Article published by DSM on the Circular Economy & ECOR

“Ethical Markets advocates the green transition to circular economies globally!  This article describes some innovative projects based in Europe, which is currently ahead of the USA in this re-design of many  business models and materials for re-use and upscaling.  For full disclosure, Ethical Markets is a Media partner with ECOR and Hazel Henderson is a technical advisor.

~Hazel Henderson, Editor“

Eco-designing the future of the circular economy

We don’t want to think too much about landfill and incineration, especially as they serve to eliminate the unwanted products we are done with. Not only does it make economic sense to avoid wasting stuff, it’s the right thing to do, since we only have one planet to live on – and its resources are finite.

Our current rate of resource use is unsustainable. We are consuming and extracting more raw materials than our planet can provide in the long term. By 2050, there will be 6 to 7 billion middle-class consumers around the world inflating demand for food, materials and energy. Some of the resources we rely on for these products cannot be replaced by nature at the rate we consume them, with fossil fuels being an obvious example.

The circular economy

As part of tackling the waste problem, The European Commission officially introduced and adopted the Circular Economy Action Plan, which – amongst other things – intends to change Europe’s legislation on waste disposal and treatment. With the goal of reducing waste in mind, the plan outlines legally-binding targets to drive action. If it all goes according to plan, by 2035 we can expect only 10 percent of total municipal waste to be going into landfills, with all remaining waste materials repurposed and circulated back into our economy as useful products – over and over.

There’s plenty of work ahead – only 9.1 percent of the world’s materials used in products are currently ‘circular’ – the rest do not find their way back into the economy.

Smart Product Design

Europe is ahead in terms of realizing a circular economy, but there is more to be done to establish the paths to achieving this objective. One such path is smarter product design which basically entails:

  • Reducing the use of resources
  • Replacing scarce, hazardous and potentially harmful substances in products
  • Enabling recycling by only using the lowest possible diversity of materials and smart and safe materials
  • Only use reversible connections between different materials to enhance dismantling of products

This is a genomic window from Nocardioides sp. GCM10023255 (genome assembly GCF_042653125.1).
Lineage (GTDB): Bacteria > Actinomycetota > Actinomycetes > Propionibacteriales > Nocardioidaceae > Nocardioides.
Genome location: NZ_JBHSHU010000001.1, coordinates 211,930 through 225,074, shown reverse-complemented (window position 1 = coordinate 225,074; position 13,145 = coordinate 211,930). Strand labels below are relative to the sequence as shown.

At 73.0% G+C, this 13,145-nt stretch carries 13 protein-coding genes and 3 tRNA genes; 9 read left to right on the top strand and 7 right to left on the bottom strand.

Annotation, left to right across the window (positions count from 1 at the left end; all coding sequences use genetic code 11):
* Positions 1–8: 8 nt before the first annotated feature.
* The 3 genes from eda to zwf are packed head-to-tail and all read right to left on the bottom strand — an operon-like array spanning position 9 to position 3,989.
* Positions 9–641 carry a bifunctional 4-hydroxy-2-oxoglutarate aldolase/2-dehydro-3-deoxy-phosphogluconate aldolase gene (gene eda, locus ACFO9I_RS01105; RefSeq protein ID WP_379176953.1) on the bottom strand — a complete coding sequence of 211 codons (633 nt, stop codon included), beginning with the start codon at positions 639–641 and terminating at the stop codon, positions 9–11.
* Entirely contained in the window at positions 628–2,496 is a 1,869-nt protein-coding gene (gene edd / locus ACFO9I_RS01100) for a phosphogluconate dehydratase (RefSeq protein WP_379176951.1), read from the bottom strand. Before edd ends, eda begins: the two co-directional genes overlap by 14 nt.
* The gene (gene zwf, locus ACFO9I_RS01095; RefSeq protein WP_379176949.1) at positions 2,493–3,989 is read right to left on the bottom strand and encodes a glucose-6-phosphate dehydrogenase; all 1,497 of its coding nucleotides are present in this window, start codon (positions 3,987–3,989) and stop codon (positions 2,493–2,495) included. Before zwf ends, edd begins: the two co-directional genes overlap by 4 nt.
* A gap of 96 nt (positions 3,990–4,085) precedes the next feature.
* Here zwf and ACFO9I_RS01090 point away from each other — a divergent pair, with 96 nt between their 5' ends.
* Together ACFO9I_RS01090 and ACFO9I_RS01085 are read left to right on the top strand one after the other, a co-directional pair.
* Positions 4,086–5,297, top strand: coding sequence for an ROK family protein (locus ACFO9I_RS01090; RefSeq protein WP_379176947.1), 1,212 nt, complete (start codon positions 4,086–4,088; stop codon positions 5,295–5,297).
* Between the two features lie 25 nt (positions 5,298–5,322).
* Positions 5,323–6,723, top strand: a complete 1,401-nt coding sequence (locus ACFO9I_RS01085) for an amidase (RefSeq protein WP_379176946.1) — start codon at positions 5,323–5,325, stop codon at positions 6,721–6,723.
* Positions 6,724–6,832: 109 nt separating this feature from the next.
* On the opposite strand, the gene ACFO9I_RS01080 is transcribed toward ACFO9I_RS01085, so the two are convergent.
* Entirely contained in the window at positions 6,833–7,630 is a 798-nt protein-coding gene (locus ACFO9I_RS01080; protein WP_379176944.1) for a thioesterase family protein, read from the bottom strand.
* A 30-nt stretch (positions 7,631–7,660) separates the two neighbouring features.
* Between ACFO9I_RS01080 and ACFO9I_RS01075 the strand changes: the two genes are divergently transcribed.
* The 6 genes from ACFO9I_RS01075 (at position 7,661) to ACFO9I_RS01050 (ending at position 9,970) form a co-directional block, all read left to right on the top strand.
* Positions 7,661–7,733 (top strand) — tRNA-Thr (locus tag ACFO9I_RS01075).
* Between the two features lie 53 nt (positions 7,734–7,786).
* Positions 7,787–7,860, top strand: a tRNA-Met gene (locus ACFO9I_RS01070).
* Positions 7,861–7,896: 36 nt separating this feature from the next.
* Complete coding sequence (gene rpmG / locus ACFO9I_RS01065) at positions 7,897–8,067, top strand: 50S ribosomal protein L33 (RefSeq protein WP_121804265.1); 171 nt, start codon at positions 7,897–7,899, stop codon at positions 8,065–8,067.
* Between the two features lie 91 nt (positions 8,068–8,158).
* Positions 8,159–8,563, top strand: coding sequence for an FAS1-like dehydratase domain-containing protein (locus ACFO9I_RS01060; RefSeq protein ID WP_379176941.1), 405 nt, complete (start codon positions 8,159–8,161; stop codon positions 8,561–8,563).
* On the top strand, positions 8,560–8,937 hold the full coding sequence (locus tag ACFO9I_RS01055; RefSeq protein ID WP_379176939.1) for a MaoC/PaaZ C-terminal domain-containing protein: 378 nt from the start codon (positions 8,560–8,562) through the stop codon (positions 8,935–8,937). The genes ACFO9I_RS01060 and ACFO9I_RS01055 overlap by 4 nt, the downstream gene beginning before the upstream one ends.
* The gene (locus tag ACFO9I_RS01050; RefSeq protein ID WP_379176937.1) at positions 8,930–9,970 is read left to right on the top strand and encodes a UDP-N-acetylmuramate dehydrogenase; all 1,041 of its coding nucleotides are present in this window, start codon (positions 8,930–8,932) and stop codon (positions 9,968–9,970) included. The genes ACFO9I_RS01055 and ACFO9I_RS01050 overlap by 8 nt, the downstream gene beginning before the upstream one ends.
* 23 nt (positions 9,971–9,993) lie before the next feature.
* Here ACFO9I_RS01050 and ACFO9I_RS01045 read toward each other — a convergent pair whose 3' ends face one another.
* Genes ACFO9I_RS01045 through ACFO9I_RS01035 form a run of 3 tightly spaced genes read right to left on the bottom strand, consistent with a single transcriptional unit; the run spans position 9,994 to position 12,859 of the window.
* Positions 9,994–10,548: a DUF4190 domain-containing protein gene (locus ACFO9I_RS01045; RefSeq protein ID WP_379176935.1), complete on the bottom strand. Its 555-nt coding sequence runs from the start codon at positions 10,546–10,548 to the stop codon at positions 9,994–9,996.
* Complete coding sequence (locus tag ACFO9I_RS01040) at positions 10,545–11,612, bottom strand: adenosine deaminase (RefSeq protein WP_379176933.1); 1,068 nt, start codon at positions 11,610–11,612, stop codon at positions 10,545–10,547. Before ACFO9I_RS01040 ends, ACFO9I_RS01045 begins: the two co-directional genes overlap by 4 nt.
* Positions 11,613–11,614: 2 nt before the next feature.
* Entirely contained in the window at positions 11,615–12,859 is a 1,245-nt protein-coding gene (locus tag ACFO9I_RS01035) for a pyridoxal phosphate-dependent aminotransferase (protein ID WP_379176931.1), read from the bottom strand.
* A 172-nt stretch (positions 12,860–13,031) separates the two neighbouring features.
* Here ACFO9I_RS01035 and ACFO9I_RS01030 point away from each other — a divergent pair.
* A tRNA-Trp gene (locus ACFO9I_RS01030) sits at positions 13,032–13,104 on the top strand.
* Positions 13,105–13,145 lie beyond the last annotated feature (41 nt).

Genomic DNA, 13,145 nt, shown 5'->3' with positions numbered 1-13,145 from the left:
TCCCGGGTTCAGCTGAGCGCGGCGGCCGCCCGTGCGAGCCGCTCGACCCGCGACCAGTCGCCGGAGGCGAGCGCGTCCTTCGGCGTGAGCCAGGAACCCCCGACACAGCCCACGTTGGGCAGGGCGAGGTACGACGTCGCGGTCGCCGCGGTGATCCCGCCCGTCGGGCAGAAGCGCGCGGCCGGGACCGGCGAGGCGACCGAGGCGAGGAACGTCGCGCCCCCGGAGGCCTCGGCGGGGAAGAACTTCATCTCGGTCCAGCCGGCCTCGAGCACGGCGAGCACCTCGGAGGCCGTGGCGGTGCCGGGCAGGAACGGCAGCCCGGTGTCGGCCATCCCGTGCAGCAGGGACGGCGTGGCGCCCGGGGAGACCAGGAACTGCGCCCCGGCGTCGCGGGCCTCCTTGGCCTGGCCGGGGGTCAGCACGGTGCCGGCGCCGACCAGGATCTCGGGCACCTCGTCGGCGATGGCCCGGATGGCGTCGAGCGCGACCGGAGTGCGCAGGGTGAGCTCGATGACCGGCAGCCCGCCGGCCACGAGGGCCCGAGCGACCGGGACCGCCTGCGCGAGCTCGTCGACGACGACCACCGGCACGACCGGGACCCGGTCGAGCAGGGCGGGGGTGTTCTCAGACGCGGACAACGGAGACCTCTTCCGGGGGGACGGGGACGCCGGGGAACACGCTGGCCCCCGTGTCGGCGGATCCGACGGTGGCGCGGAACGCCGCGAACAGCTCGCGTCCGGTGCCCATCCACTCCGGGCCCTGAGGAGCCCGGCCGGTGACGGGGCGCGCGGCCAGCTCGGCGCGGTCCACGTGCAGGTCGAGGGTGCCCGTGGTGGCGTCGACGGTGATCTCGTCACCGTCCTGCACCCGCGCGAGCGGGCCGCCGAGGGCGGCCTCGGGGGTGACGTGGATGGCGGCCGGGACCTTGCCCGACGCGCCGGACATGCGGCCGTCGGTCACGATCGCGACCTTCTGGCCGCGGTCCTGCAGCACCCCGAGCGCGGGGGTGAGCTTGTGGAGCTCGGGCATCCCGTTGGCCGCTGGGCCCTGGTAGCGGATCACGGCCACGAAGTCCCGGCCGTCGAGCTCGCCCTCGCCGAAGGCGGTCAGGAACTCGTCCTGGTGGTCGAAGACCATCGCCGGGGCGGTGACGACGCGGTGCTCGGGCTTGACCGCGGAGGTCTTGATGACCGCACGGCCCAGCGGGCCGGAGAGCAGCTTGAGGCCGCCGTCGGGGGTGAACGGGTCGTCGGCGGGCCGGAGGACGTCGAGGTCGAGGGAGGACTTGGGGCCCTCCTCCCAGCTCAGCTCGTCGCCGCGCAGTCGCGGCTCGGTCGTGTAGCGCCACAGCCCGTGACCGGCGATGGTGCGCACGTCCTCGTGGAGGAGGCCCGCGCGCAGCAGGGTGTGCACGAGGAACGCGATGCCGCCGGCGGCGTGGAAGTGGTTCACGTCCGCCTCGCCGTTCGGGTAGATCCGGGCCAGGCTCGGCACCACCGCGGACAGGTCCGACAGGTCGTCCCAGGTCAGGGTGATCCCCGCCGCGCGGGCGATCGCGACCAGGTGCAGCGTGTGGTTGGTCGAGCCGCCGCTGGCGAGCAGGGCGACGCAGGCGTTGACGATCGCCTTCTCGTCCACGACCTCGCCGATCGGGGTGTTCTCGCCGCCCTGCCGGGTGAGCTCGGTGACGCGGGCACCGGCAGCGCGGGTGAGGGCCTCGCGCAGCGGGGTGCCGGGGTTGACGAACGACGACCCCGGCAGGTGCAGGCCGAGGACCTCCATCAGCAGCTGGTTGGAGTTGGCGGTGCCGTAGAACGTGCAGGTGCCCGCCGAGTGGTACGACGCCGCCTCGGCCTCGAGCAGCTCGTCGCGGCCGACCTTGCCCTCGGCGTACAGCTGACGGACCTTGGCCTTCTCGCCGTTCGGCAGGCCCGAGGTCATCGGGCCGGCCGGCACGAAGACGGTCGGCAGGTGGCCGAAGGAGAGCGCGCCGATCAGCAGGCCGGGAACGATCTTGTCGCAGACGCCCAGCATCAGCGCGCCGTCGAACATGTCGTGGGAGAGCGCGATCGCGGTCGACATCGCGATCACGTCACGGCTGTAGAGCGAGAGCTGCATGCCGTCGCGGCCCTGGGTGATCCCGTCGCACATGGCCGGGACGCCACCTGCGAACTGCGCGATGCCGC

With effort from all parties in the value chain, we can create products that are environmentally-friendly throughout the life cycle. Smart product design offers radical new ways to prolong product longevity, and makes it easier to reuse, replace and recover products that have reached the end of their lifespan – preventing waste in the first place.

Redesiging from scratch

If we’re looking at landfill, carpets are one of the top five single-product contributors in European countries; 2.2 billion pounds of carpet waste goes to landfill in Europe each year.

Attempting to recycle a carpet is a complex process because of its combination of different materials. DSM Niaga has overcome this and is redesigning products from the ground up to fit the circular economy. The Niaga® Technology for carpet production allows carpet-makers to use only one material for the full product (or use two materials that can be easily decoupled after use) for economically profitable recycling back into carpets. At the end of last year, we embarked on a research collaboration with ECOR, an advanced green building material, which will focus on developing fully recyclable and healthier alternatives for particleboard, MDF and other panel materials which can be used in industries such as building & construction, furniture, interior decoration and displays.

The Eco-Design Directive

Just recently the European Parliament recommended that the European Commission should continue to include more product groups selected on the basis of their ecodesign potential in a crucial piece of legislation: the EU Eco-Design Directive. A good next step!

The point is clear: a circular economy is imperative and everyone has a part to play in reducing landfill waste, end-user or otherwise. The transition towards an eco-innovation and eco-design approach to manufacturing is inevitable and already taking place.

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